How To Help A Friend With Depression

This question actually comes up a lot. The number of cases of clinical depression are increasing each year among citizens according to ScienceDaily, which is why it is imperative for us to know how to help a friend with depression.

I am going to discuss here:

  • Signs of depression you should look out for
  • Do’s and Don’ts when helping a friend with depression
  • Self-care for yourself when helping a friend with depression 

Signs that your friend may have depression

It may be difficult to assess if your friend or family member has depression. First of all, they may have it and have no plans of ever discussing their mental illness. In our society, there seems to be a stigma revolving around mental illness. People seem to believe that you are just sad for a certain time and that you just need to snap out of it as it is not really an illness. Well, those people are majorly wrong! Depression is a medical illness. It should be treated the same as any physical illness: with care, help, and attention.

Because of this, it is difficult for those with depression and other mental disorders to admit their illness and even more difficult to open up about it. There are countless cases each year where men and women become clinically depressed and yet do not seek proper attention. We need to fix this. How will the person get better if there is not help or care coming their way?

Signs to look out for:

  • The person has no motivation or dedication to do anything (school, exercise, socialize, hobbies etc.)
  • The person has lost their appetite.
  • The person’s sleep schedule fluctuates and is unhealthy.
  • The person is often complaining about life.
    • Thoughts or words like “life is unfair” “what is the point?” “I am done with everything” “nothing matters anymore” “I don’t care to live”.
  • The person is isolating themselves from family and friends – they might prefer to always be alone or constantly stay in one place (ie. their bedroom).
  • The person is becoming anti-social and likely hating social situations.
  • The person has a dislike of going out.
  • The person generally feels lost and out of it sometimes.
  • The person has turned to drugs or alcohol more often.
  • The person has a negative out-look on life and finds it hard to think or act positively.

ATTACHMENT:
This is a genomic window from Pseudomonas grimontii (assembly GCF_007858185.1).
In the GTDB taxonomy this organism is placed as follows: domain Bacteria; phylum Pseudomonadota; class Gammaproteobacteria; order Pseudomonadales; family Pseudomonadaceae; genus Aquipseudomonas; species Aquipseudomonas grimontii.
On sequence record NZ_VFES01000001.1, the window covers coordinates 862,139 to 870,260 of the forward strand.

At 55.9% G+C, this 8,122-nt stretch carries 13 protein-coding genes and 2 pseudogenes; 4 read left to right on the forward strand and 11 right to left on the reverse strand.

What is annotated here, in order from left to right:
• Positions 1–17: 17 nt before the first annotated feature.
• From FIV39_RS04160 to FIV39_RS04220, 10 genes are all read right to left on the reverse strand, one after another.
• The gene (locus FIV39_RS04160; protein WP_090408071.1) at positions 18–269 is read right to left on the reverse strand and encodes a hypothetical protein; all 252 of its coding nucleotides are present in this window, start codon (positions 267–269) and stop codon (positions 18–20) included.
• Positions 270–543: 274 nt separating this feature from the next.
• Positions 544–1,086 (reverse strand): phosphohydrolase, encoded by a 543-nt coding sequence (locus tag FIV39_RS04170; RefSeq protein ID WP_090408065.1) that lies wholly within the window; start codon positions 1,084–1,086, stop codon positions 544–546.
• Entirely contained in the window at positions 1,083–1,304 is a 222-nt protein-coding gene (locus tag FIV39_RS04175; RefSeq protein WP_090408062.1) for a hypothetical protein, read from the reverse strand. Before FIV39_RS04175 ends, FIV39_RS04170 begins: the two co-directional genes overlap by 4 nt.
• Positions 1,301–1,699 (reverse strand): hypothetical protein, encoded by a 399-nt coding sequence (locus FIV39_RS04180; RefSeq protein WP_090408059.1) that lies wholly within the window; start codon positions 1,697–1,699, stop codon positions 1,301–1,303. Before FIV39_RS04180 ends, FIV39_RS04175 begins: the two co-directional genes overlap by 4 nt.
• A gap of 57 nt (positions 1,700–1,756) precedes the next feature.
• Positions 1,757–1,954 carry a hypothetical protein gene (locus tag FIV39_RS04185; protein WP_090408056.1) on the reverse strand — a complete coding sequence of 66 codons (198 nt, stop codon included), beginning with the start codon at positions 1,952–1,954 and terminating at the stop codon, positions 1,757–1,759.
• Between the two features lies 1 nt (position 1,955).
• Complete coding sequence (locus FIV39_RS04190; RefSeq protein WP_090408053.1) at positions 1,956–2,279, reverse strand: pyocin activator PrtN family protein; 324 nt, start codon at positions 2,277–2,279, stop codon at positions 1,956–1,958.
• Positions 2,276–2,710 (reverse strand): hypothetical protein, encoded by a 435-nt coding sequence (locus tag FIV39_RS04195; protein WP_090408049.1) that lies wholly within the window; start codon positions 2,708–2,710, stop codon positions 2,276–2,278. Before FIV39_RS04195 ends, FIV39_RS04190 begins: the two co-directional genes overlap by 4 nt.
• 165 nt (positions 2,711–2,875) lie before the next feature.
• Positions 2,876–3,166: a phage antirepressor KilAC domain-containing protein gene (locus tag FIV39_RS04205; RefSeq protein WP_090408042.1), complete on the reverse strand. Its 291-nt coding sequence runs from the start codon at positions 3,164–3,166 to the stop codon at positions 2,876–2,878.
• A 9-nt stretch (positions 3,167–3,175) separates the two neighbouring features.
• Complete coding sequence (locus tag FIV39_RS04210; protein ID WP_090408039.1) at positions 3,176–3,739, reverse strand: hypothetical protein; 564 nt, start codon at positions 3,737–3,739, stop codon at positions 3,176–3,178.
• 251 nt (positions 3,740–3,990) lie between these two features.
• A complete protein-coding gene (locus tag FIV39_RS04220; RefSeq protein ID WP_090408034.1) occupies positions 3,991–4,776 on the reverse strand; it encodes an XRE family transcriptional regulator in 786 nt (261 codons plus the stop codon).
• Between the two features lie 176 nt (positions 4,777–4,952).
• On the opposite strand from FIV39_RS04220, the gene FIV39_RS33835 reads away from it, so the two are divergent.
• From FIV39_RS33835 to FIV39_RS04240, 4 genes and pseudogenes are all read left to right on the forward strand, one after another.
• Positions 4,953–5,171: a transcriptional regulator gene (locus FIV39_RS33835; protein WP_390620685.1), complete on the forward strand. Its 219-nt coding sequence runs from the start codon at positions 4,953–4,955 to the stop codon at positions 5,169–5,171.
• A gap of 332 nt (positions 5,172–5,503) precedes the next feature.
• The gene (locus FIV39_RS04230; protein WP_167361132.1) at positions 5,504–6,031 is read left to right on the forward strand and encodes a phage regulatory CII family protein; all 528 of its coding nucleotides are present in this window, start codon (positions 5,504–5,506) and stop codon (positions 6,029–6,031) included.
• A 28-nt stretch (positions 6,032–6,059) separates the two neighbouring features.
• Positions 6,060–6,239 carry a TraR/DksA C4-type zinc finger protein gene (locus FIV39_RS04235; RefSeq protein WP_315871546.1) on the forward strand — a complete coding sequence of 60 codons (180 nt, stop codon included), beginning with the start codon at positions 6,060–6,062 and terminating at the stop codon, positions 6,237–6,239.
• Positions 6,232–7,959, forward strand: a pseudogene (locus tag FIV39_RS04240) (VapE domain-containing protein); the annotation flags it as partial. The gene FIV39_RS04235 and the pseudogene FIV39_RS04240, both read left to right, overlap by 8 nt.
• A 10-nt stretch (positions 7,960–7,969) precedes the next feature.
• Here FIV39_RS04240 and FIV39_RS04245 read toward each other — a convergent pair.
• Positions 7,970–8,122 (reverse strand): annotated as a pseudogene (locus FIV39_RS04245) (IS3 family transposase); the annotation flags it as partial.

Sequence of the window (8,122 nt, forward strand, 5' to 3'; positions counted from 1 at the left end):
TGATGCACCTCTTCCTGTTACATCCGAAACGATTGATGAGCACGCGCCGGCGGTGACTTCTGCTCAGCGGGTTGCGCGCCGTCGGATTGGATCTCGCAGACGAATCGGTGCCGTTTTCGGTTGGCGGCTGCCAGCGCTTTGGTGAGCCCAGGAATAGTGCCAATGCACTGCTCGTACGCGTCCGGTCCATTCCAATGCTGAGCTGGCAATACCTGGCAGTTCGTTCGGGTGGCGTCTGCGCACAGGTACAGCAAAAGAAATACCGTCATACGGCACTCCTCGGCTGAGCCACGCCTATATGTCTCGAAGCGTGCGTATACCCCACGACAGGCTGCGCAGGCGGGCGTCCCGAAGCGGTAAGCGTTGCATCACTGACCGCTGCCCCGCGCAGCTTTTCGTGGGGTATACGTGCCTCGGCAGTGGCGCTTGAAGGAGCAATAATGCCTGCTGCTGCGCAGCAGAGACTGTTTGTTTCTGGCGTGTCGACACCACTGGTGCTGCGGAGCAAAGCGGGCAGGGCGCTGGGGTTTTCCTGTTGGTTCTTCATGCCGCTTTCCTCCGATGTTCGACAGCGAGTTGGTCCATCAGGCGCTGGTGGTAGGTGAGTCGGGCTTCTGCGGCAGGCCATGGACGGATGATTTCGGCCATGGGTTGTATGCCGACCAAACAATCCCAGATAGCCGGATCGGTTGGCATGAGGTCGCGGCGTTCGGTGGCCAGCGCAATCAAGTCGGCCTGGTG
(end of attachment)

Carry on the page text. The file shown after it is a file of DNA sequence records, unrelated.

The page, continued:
• The person generally doesn’t care about anything anymore.
  • The person maybe experiencing unusual headaches.
  • The person may have lashed out in anger recently.
  • The person has mentioned suicide (implicitly or explicitly). 

There are more signs to look out for if someone may be depressed but I believe these are the main ones to look out for. It is important to realize that this person is in a very fragile state and needs proper attention. We need to understand that depression is a very serious condition.

Another thing to realize is that there is not a set cause of depression. This mental illness affects everyone from different gender, sexuality, race, economic standpoint, and age. There are multiple factors that vary from person to person. Depression can stem from numerous causes including biology (genetics), health (hormones, other illness, stress), brain chemistry, and environment.

There are actions we can take to help our friends and loved-ones with depression. We have their best interest at heart and it is important for them to realize this. That being said, there also things you do not want to say or do when trying to help someone with depression. It may be difficult to talk to someone with depression. You may not know what to say, how to start, how to be supportive in fear of possibly being insulting, rude, or ignorant. This is okay. If you are unsure how to be supportive, then just being a compassionate listener is one of the best things you can do. That helps. Listening is key.


  • Do not try to just fix someone’s depression. Do not believe they can easily be cured. Depression is in the hands of the person and what we can do is offer help. You are not to blame for their depression.
  • Do not lie to someone else about someone’s depression. Do not make excuses for this person. Talk positively towards others and do not promote the stigma. This may prevent the person from seeking proper treatment.